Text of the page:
This may help to explain the enigmatic statement found in each of the synoptics that “this generation shall not pass away till all things take place”(Lk 21:32). The city was destroyed almost forty years later, fulfilling the tragic curse that its inhabitants had brought upon their own children (Mt 27:25). Hence we can perhaps see that this comment, whilst found in each of the three accounts, has a probable origin in the daytime 70 AD teaching. Thus it was likely to be that 1st Century generation to which He was referring.

  At the conclusion of his account, Luke provides us with a seemingly incidental detail concerning Jesus'  movements at the time. He explains that,
 “in the daytime He was teaching in the temple, but at night He went out and stayed on the mountain called Olivet” (Lk 21:37).
 This information is useful in our attempts to harmonize the accounts.

 Since Matthew’s version is clearly assigned to the Mount of Olives (hence the Olivet Discourse); it would appear that his account from v3 onwards may well be a separate discourse from Luke’s, given privately to the disciples that same night (Mt 24:3).  We ought to bear in mind that it was not unusual for Jesus to “brief” His disciples at a later time concerning that day’s public teachings (Mt 13:10-13; 36).

 In this second nighttime discourse on the Mt of Olives He omits most references to the 70 AD siege (it would be of little relevance to the apostles in their future ministry as most of them would not live to see it); but instead He fills out His teaching on the Last Days assault upon Jerusalem. 

I believe that this "two discourses" theory well fits the textual evidence.

"Your house is left to you desolate” (Mt 23:38)  
 The whole teaching was prompted by Christ's final dramatic clash with the religious establishment of Israel.

 This ended in His announcement of  their rejection by God: “Behold your house is left to you desolate”(Mt 23:38). With these words He signifies that God no longer recognizes the building as His. This disowning of the temple contrasts starkly with His earlier defence of it,
 “My house shall be called a house of prayer” (Mt 21:13).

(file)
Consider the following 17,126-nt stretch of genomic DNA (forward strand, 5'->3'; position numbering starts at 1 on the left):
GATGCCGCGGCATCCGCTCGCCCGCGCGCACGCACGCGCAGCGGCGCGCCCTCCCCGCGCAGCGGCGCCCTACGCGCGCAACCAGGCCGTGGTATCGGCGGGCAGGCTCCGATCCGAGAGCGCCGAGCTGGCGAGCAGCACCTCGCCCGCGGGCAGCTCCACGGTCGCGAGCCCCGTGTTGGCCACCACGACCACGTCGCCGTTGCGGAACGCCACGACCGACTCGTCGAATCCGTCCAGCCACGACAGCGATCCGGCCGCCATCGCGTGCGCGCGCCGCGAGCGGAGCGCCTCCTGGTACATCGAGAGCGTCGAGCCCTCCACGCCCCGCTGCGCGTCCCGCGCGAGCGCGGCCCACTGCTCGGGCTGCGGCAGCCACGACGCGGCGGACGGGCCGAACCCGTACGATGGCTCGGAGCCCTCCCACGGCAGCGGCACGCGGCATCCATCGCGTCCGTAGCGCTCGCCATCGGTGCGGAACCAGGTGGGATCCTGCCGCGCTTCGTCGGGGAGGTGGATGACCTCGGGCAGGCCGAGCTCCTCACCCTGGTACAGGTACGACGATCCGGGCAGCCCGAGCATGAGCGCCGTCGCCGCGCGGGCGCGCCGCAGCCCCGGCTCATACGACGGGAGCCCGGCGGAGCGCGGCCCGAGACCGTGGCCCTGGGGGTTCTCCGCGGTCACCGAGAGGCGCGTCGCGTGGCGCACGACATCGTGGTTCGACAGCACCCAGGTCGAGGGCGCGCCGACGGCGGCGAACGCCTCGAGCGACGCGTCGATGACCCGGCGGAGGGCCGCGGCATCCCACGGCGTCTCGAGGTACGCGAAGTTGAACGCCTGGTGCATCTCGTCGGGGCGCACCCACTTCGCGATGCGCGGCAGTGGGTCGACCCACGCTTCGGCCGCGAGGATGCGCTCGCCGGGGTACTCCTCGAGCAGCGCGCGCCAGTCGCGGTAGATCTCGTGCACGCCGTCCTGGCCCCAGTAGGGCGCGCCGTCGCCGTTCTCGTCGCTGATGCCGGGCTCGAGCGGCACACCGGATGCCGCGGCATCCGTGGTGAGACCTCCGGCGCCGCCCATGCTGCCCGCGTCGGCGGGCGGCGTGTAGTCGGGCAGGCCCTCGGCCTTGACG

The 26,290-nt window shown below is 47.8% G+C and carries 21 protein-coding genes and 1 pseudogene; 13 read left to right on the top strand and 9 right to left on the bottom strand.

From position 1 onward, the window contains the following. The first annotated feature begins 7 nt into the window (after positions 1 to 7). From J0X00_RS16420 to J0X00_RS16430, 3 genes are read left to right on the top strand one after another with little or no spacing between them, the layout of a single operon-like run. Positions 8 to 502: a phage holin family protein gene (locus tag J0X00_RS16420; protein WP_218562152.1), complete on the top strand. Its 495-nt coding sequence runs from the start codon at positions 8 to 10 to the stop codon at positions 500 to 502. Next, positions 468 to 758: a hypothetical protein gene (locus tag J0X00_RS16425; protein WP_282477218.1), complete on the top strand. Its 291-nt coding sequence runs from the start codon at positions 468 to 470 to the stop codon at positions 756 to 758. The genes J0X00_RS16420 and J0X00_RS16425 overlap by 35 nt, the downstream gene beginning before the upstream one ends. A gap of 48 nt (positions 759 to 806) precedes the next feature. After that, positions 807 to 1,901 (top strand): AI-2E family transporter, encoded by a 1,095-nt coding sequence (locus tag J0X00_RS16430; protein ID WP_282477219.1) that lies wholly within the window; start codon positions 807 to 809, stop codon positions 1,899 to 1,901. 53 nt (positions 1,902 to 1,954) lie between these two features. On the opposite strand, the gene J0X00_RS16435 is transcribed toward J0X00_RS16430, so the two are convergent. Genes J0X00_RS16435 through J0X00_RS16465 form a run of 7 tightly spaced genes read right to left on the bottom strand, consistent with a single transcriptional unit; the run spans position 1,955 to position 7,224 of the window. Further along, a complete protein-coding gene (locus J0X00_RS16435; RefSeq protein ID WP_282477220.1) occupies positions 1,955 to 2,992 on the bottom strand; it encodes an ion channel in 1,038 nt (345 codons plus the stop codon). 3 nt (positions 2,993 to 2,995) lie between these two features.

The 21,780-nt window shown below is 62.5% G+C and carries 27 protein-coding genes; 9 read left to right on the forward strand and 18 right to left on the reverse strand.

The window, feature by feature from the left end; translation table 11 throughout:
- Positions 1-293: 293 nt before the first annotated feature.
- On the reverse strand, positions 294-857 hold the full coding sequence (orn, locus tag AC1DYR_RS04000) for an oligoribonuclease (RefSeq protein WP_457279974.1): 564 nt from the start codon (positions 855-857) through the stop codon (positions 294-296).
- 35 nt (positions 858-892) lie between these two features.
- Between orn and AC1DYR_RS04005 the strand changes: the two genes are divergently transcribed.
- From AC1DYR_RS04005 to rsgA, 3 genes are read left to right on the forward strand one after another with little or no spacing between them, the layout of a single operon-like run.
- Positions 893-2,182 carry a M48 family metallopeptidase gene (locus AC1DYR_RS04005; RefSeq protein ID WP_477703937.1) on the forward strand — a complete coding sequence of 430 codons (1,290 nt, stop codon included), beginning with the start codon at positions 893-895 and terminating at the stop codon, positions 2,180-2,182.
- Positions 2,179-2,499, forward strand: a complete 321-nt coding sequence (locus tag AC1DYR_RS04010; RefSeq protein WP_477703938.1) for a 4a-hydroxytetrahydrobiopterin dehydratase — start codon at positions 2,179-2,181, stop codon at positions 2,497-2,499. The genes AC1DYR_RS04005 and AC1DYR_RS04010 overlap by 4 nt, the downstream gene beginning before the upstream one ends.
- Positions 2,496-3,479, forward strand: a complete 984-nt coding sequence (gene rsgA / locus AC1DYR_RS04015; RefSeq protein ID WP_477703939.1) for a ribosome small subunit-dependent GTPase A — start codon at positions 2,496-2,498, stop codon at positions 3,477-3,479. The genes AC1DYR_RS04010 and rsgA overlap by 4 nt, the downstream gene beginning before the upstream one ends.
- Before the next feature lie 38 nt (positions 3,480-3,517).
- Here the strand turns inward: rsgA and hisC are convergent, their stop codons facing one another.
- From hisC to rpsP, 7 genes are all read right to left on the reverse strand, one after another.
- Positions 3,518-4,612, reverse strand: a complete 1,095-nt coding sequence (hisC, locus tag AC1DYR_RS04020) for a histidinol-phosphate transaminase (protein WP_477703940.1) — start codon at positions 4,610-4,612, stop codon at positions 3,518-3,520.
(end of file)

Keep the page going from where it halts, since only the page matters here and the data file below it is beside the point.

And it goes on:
The presence of God in the temple (in the form of His Son), is now to be withdrawn; and it is to be handed over for judgement. The moment Jesus speaks these words; both temple and city are doomed.

 Christ’s leaving of the temple for the Mount of Olives (from where He would eventually ascend) bears a striking resemblance to the account in the book of Ezekiel of the giving over of an earlier generation to judgement. This staged withdrawal from the city is meant to remind us of Ezekiel’s description of the departure of the Shekinah Glory from Solomon’s temple at the Exile.  

 There is first a departure from the temple (Eze 10:18) and then a retreat to the Mount of Olives (Eze 11:23). This is history repeating itself in a most precise manner. In each case once God’s presence has been withdrawn, then these people have ceased to be regarded as His, and judgement upon them is certain.

“You shall me no more ...(Mt 23:39)      

Before leaving the temple, Jesus has one parting volley at the corrupt Jewish leadership of His day in the form of a promise that is of tremendous future significance,

You shall see Me no more until you say, ‘Blessed is He who comes in the name of the Lord’”(Mt 23:39).  

  It is noteworthy that all of the resurrection appearances of Christ in the New Testament are to believers and never to the authorities who had tried Him. On the road to Damascus, whilst Saul of Tarsus was blinded by the spectacle of the risen Christ in all His glory;  the men with him were only “hearing a voice but seeing no-one“ (Acts 9:7).